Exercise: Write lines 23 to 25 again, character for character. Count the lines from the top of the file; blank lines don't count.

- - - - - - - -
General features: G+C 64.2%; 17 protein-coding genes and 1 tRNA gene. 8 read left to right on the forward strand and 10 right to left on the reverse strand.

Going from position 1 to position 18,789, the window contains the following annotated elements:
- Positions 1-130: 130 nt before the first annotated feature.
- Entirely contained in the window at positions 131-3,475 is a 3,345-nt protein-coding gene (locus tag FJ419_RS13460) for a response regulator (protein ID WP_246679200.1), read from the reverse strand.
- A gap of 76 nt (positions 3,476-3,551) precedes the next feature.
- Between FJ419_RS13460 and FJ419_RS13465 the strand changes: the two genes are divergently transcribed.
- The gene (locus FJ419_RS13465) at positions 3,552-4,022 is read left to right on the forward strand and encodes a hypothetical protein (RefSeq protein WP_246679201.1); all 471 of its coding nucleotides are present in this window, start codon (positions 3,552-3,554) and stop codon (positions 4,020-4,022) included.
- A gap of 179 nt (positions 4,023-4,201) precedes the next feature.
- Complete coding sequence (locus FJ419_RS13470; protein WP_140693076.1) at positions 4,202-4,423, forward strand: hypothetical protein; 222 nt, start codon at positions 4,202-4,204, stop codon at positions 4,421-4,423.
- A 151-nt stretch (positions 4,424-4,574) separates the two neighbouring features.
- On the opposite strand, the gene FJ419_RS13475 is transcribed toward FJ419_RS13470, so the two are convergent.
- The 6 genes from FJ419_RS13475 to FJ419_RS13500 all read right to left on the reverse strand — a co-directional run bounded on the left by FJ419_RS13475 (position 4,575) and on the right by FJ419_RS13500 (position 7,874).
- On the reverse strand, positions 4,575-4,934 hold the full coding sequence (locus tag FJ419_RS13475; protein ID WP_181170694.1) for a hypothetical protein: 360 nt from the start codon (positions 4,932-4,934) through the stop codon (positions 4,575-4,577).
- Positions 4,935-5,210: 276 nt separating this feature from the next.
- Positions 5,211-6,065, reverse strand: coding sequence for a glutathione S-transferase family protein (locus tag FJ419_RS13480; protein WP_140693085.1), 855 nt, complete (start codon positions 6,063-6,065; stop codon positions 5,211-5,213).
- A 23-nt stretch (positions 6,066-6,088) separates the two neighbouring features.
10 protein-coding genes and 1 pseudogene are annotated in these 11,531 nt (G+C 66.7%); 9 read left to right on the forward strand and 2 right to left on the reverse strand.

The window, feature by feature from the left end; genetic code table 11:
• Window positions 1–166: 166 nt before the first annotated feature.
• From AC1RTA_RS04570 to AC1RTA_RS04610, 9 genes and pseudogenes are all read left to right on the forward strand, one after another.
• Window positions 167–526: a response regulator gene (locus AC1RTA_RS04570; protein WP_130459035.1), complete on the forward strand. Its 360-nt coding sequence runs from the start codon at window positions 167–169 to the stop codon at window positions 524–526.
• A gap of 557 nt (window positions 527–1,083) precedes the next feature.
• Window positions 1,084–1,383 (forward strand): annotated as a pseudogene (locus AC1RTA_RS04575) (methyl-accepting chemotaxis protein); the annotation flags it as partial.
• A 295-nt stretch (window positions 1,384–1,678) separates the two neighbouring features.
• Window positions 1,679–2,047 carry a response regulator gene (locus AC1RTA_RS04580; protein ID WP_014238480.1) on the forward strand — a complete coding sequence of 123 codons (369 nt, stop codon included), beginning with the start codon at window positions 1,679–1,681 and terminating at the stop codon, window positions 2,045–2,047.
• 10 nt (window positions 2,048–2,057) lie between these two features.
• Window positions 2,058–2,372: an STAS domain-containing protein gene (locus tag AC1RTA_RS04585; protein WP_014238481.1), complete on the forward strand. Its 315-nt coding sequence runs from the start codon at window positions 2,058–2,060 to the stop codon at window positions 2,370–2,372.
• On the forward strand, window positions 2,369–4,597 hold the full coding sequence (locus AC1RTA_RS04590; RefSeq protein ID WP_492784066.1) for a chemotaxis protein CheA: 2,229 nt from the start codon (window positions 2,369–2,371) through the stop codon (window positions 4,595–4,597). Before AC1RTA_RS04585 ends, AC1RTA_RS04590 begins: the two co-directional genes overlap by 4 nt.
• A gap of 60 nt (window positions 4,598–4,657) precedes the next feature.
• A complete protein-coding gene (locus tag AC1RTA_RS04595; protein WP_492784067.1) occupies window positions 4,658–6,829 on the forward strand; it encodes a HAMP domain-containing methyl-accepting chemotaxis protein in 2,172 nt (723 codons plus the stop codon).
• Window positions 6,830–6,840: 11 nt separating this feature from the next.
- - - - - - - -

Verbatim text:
• Window positions 1,084–1,383 (forward strand): annotated as a pseudogene (locus AC1RTA_RS04575) (methyl-accepting chemotaxis protein); the annotation flags it as partial.
• A 295-nt stretch (window positions 1,384–1,678) separates the two neighbouring features.
• Window positions 1,679–2,047 carry a response regulator gene (locus AC1RTA_RS04580; protein ID WP_014238480.1) on the forward strand — a complete coding sequence of 123 codons (369 nt, stop codon included), beginning with the start codon at window positions 1,679–1,681 and terminating at the stop codon, window positions 2,045–2,047.